is no longer an MCZ Feature of Conservation Importance. Please
refer to the MCZ FOCI Review 2016
We all recognise the eel’s smooth,
snake-like shape, but these familiar fish lead amazing lives.
Eels are the only European fish to leave the coast to spawn in the
sea – the opposite to salmon, which travel upstream to spawn in
freshwater. European eels migrate to their spawning grounds in the
Sargasso Sea, off the coast of North America. Migration is
greatest on dark, moonless nights, and usually starts in flood
water following heavy rain.
Travelling eastwards on ocean currents, the
returning young change into transparent 'glass eels' as they reach
the shallow waters close to the continent, eventually arriving on
the Atlantic coast of Europe, after a journey that can take as long
as three years. They enter inshore waters as young
'elvers', where they live under rocks, in crevices, or in the mud
on the bed of estuaries, coastal lagoons, rivers, and lake
Elvers and adult eels are fished
commercially, and over-harvesting has contributed to the massive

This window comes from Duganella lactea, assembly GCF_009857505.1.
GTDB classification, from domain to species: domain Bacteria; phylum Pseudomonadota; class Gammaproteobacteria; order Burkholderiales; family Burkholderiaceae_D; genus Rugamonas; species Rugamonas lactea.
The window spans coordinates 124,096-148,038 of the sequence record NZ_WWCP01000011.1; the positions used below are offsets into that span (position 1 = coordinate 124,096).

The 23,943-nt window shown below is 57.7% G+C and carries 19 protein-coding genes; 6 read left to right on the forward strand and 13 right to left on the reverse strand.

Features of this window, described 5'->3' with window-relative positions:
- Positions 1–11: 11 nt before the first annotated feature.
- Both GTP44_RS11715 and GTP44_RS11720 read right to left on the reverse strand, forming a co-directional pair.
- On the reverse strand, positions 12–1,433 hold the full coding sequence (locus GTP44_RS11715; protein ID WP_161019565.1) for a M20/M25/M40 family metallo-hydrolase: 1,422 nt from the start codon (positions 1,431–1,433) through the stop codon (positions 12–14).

decline in eel numbers, as have pollution, hydropower dams and
parasites. The quantity of juvenile eels returning to the
coast has been reduced to no more than 5% of the numbers recorded
in the 1970s. The number of adults is thought to have
declined by 80% in the past 60 years.
The eels do not begin to undertake spawning migrations until the
males are at least six years old, and the females even older.
Once in decline, their numbers take a long time to recover, as is
the case with other long-lived, slow growing animals.
Other common names
The distribution of the eel is widespread in Europe, being found
from Iceland and North Cape in the north, to the coasts of Morocco
in the south, and the Black Sea in the east.
- This is a UK BAP Priority Species (BAP
species are now Species of Principal Importance/Priority
- This is on the OSPAR list of threatened and/or declining
species and habitats.
- Species of principal importance for the purpose of conservation
of biodiversity under the Natural Environment and Rural Communities
- Listed as Critically Endangered on the IUCN Red
JNCC - UK BAP Priority
Species and Habitats
OSPAR List of Threatened and/or Declining Species and
OSPAR Commission –
Background Document for European eel Anguilla
Food and Agriculture
Life Information Network
Marine Species Identification Portal
World Register of Marine Species